Hello. How is the proposed building heated?
Not sure we have enough information to provide you with an answer.
What is the nature of the cooling only spaces? What type of system is cooling these spaces in the proposed? Not sure why a few cooling only spaces changes the overall baseline, or maybe it does not? Are you applying a G3.1.1 exception?
There is a work around for the requirement to add heating or cooling to a space. Simply set the temperature in the space so that the system does not operate. As long as the setting is identical this is allowed. Once you know this you can usually explain to the reviewer that you know about this work around and did not want to waste your time modeling a system that does not exist in the Proposed.
We have a project in which they are attempting to use EnergyPro to show compliance for credits EAp2 and EAc1. Has LEED been accepting of EnergyPro models for this credit, when it does not allow for very detailed inputs into the model, vs. more complex software like eQuest or Design Builder? If we submit an EnergyPro model, since it automatically generates the baseline model for you, how do we fill out all the info for the Excel sheet Section 1.4 Tables for LEED, if we don't know the inputs they used? Does LEED still require this Excel sheet if you submit an EnergyPro model?
Also, the energy model was previously built on EnergyPro version 6 (188.8.131.52), which only allows for simulations vs. ASHRAE 90.1 - 2010. While EnergyPro version 5 allows for simulations vs. ASHRAE 90.1 - 2007, it does not allow you do open models created in version 6 or allow you to backsave down to version 5, once it's been opened in version 6. Would LEED accept an EnergyPro model ran on EnergyPro version 6 against ASHRAE 90.1 - 2010, since it should be stricter than 2007 anyways? Or will we need to start over from scratch either on EnergyPro version 5 or another program such as eQuest or Design Builder?
EnergyPro meets the Title 24/Appendix G criteria for acceptable modeling software. You can still see the input summary reports within the software. Many of them are in the .sim file which is generated for every DOE2 software. For a 90.1 submission a summary of the inputs are still required. For a Title 24 submission provide the required Title 24 reports summarized on the EAp2 form.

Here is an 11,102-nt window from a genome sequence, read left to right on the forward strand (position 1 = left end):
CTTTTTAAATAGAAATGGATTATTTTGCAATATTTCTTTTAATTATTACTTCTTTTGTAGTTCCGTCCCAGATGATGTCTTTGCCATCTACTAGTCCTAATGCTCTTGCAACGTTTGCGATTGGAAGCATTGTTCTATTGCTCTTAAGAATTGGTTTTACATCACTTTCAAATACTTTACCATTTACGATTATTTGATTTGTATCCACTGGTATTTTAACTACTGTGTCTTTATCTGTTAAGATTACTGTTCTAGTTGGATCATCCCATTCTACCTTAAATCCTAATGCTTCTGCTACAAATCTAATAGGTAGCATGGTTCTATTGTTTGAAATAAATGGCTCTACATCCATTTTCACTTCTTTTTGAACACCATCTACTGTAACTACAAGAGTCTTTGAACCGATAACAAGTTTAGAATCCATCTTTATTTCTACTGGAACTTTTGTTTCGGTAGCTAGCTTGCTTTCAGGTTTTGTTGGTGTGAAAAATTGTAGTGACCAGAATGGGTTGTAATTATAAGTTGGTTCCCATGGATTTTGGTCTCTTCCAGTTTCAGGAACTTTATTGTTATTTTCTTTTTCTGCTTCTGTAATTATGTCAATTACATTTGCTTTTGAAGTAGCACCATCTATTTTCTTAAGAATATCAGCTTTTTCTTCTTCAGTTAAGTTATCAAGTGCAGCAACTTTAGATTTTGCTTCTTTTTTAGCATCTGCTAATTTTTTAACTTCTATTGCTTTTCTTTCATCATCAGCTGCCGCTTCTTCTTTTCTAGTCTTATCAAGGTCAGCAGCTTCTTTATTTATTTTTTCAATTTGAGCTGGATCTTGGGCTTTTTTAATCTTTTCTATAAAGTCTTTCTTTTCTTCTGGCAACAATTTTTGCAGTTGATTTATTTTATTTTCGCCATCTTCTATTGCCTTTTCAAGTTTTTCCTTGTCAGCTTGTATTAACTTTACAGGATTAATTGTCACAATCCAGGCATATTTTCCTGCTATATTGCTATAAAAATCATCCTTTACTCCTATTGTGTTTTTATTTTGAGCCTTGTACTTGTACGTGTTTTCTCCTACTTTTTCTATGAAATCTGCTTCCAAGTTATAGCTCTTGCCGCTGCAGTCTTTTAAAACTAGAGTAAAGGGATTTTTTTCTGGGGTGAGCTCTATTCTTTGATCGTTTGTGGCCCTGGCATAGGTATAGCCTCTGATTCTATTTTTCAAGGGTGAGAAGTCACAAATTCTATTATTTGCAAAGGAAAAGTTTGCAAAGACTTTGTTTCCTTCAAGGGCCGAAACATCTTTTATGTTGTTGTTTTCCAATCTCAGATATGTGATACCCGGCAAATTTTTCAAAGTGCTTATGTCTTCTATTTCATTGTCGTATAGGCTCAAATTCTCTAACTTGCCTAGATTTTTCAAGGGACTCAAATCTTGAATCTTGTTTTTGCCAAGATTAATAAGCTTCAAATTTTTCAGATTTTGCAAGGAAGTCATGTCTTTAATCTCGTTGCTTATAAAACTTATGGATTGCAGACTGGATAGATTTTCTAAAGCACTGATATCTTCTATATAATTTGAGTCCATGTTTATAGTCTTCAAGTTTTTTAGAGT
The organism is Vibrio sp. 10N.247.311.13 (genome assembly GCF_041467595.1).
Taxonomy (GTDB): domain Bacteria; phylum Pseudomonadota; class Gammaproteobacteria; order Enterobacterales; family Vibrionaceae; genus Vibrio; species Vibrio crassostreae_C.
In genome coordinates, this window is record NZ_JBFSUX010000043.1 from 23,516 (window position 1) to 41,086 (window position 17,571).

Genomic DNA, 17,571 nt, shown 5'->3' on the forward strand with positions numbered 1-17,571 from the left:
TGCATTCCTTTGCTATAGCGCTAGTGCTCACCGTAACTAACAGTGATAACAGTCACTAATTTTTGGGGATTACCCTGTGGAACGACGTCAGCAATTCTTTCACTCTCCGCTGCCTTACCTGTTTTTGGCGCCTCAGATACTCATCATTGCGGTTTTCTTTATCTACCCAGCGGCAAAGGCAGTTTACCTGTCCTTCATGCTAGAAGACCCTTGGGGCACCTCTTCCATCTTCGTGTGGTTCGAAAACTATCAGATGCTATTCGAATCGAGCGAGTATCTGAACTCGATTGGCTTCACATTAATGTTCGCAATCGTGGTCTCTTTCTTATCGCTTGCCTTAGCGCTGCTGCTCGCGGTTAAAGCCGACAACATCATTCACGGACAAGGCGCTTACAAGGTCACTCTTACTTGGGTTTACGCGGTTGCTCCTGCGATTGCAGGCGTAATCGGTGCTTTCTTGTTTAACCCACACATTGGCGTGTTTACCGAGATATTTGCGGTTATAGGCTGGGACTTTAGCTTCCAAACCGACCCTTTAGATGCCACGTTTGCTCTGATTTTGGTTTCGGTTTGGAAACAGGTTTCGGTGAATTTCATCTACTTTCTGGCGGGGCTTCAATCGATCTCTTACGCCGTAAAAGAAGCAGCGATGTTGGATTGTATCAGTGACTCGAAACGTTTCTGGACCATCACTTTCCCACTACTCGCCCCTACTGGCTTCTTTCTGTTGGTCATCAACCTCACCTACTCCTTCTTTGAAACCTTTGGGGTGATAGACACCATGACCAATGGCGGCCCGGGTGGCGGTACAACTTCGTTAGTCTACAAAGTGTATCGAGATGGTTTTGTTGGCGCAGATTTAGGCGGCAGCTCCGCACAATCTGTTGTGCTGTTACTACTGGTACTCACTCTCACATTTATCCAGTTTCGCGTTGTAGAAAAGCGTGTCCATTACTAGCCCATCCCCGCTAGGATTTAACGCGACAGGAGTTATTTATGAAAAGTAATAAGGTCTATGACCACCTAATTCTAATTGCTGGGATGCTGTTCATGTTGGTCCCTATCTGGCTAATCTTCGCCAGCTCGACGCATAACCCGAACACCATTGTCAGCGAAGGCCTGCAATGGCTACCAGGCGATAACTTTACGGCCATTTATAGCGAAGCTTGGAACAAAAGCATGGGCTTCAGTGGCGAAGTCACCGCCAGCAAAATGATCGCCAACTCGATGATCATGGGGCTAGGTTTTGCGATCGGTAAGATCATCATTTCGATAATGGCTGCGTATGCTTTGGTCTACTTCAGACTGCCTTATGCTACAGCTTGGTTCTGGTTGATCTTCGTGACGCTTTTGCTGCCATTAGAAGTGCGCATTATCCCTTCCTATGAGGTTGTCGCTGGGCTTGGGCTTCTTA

It would probably be acceptable to use the 90.1-2010 baseline but you will likely be losing points in LEED.
Check with Energy Pro Support regarding opening the file in Version 5. I have ran models created for Title 24 2013 (version 6) in Title 24 2005 (Version 5) for LEED with a bit of tweaking.
Thank you. Yes, we have found out that in June they released a version of EnergyPro 5 (v184.108.40.206), that will allow you to open files from EnergyPro version 6, while previously it did not allow you to do this, so we should be able to use this software to run it against the proper standard.
Our project includes a separate non-LEED certifiable building with no regularly occupied space and no FTEFull-time equivalent (FTE) represents a regular building occupant who spends 8 hours a day (40 hours a week) in the project building. Part-time or overtime occupants have FTE values based on their hours per day divided by 8 (or hours per week divided by 40). Transient Occupants can be reported as either daily totals or as part of the FTE. Residential occupancy should be estimated based on the number and size of units. Core and Shell projects should refer to the default occupancy table in the Reference Guide appendix. All occupant assumptions must be consistent across all credits in all categories., that houses the renewable energy and ground source heat pumpA type of heat pump that uses the natural heat storage ability of the earth and/or the groundwater to heat and/or cool a building. The earth has the ability to absorb and store heat energy from the sun. To use that stored energy, heat is extracted from the earth through a liquid medium (groundwater or an anti-freeze solution) and is pumped to the heat pump or heat exchanger. There, the heat is used to heat the building. In the summer, the process is reversed and indoor heat is extracted from the building and transferred to the earth through the liquid. The geothermal heat pump is more efficient than an air-source heat pump. Also referred to as a "closed-loop" system. systems for the main building, as well as charging stations for a fleet of 6 electric vehicles, and the recycling and trash storage, general storage, and one small bathroom. The building is minimally conditioned to keep pipes from freezing.
I understand we need to model this ancillary building for EAp2 and EAc1, even though the ASHRAE 90.1 definition would technically deem it unconditioned, according to our mech engineer (cooling capacity below 5 BtuA unit of energy consumed by or delivered to a building. A Btu is an acronym for British thermal unit and is defined as the amount of energy required to increase the temperature of 1 pound of water by 1 degree Fahrenheit, at normal atmospheric pressure. Energy consumption is expressed in Btu to allow for consumption comparisons among fuels that are measured in different units./h.ft2 and heating capacity below 20 Btu/h.ft2).